A report released in May by the Texas Department of Insurance – Division of Workers’ Compensation shows that while the number of compounded drug prescriptions in the workers’ comp system grew between 2010 and 2014, there was a steady decrease in prescription numbers between 2014 and 2016.
According to TDI’s Workers’ Compensation Research and Evaluation Group’s report, “Baseline Evaluation of the Utilization and Cost Patterns of Compounded Drugs,” compound drug prescriptions in 2010 totaled 18,020, representing 1.6 percent of total pharmacy prescriptions. By 2014 the number had risen to 26,380, or 3.2 percent of total prescriptions. While the number decreased to 20,751 in 2016, the share of the total pharmacy prescriptions remained at 3.2 percent.
In the compounding process, a pharmacist or physician combines, mixes or alters ingredients to meet specific needs of a patient, as an alternative to commercially available manufactured drugs” the report states. Providers in Texas are required to follow the recommendations of the Official Disability Guidelines (ODG).
The report identifies a prescription as a compounded drug if “component bill lines contain bulk chemicals, pharmaceutical adjuvants, or powder-form of common ingredients of nonsteroidal anti-inflammatory drugs (NSAIDs) and muscle relaxants.”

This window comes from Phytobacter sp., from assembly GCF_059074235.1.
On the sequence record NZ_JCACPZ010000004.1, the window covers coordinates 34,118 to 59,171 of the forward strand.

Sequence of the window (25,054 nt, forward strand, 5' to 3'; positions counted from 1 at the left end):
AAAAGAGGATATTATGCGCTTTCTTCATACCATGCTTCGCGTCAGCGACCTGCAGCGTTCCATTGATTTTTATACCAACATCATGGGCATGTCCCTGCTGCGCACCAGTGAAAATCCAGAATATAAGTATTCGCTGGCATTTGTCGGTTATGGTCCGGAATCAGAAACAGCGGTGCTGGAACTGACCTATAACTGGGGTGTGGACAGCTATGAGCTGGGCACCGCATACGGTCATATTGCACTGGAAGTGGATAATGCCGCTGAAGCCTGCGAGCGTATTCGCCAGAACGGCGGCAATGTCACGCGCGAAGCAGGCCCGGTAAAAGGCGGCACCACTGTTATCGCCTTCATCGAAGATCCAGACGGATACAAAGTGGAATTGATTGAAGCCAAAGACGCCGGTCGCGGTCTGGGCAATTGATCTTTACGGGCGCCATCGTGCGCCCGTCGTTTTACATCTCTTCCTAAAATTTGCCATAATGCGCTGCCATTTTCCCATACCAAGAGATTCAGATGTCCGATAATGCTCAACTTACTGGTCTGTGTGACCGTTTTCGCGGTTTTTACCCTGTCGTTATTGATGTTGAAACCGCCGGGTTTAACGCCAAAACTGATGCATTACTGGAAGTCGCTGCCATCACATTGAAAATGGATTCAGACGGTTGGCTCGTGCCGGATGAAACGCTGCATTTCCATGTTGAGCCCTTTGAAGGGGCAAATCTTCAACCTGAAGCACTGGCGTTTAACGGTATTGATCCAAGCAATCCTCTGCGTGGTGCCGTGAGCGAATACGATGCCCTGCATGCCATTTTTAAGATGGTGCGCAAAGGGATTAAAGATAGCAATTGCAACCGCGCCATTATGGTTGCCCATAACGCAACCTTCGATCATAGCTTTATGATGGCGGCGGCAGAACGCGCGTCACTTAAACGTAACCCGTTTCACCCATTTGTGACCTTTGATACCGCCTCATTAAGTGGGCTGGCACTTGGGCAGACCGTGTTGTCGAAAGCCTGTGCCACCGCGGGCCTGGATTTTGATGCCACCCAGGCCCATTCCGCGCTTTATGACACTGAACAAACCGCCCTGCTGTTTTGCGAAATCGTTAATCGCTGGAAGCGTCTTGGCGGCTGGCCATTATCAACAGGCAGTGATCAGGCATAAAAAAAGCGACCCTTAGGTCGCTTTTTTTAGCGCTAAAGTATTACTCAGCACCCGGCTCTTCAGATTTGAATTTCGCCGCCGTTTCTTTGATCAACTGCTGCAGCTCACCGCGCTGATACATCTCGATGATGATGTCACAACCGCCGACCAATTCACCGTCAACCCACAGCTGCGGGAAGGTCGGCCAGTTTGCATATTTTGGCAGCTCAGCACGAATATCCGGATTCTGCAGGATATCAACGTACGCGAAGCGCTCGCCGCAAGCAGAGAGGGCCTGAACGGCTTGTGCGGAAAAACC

The total cost of compounded drugs was $6 million in 2010, or 4 percent of the total workers’ compensation system pharmacy cost of $152 million. Compounded drug costs increased to $12 million in 2014, representing 12.5 percent of the total pharmacy cost of $112 million. In 2016, the cost for compounded drugs decreased to $11 million, or 11 percent of the $98 million pharmacy total.
In 2010, the average cost of compounded drug prescription was $356 in 2010. That amount had increased by 133 percent to $829 by 2016.
In 2016, 3,048 workers’ comp claims involved one or more compounded drugs, representing 2.5 percent of the total pharmacy claims. From 2010 through 2016, the per-claim cost of compounded drugs increased by 198 percent from $1,993 to $5,936, respectively. The number of prescriptions per claim has increased slightly since 2013.
Back injury claims are the most common type of claims in which compounded drugs are prescribed.
The authors used pharmacy billing data collected by the Division of Workers’ Compensation in compiling the report.